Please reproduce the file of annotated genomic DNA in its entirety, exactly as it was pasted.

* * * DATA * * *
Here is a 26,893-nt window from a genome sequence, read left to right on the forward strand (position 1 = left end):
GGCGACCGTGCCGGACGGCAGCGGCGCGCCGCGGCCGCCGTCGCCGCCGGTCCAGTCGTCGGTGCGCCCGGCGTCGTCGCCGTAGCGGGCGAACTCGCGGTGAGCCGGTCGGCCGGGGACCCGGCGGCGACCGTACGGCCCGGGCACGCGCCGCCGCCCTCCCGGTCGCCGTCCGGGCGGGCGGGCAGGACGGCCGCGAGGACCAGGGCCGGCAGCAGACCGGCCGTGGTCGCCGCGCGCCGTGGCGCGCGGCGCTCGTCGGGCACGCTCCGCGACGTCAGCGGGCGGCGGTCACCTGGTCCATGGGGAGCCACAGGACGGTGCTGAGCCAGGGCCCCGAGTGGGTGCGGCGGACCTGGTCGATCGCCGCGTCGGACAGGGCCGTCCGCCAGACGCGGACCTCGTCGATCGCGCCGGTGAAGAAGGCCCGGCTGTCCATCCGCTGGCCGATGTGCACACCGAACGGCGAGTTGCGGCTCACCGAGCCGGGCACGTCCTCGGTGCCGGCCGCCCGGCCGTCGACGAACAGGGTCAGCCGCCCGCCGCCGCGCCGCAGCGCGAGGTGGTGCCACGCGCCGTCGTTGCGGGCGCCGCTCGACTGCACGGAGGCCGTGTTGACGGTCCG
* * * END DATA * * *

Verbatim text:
Here is a 26,893-nt window from a genome sequence, read left to right on the forward strand (position 1 = left end):
GGCGACCGTGCCGGACGGCAGCGGCGCGCCGCGGCCGCCGTCGCCGCCGGTCCAGTCGTCGGTGCGCCCGGCGTCGTCGCCGTAGCGGGCGAACTCGCGGTGAGCCGGTCGGCCGGGGACCCGGCGGCGACCGTACGGCCCGGGCACGCGCCGCCGCCCTCCCGGTCGCCGTCCGGGCGGGCGGGCAGGACGGCCGCGAGGACCAGGGCCGGCAGCAGACCGGCCGTGGTCGCCGCGCGCCGTGGCGCGCGGCGCTCGTCGGGCACGCTCCGCGACGTCAGCGGGCGGCGGTCACCTGGTCCATGGGGAGCCACAGGACGGTGCTGAGCCAGGGCCCCGAGTGGGTGCGGCGGACCTGGTCGATCGCCGCGTCGGACAGGGCCGTCCGCCAGACGCGGACCTCGTCGATCGCGCCGGTGAAGAAGGCCCGGCTGTCCATCCGCTGGCCGATGTGCACACCGAACGGCGAGTTGCGGCTCACCGAGCCGGGCACGTCCTCGGTGCCGGCCGCCCGGCCGTCGACGAACAGGGTCAGCCGCCCGCCGCCGCGCCGCAGCGCGAGGTGGTGCCACGCGCCGTCGTTGCGGGCGCCGCTCGACTGCACGGAGGCCGTGTTGACGGTCCG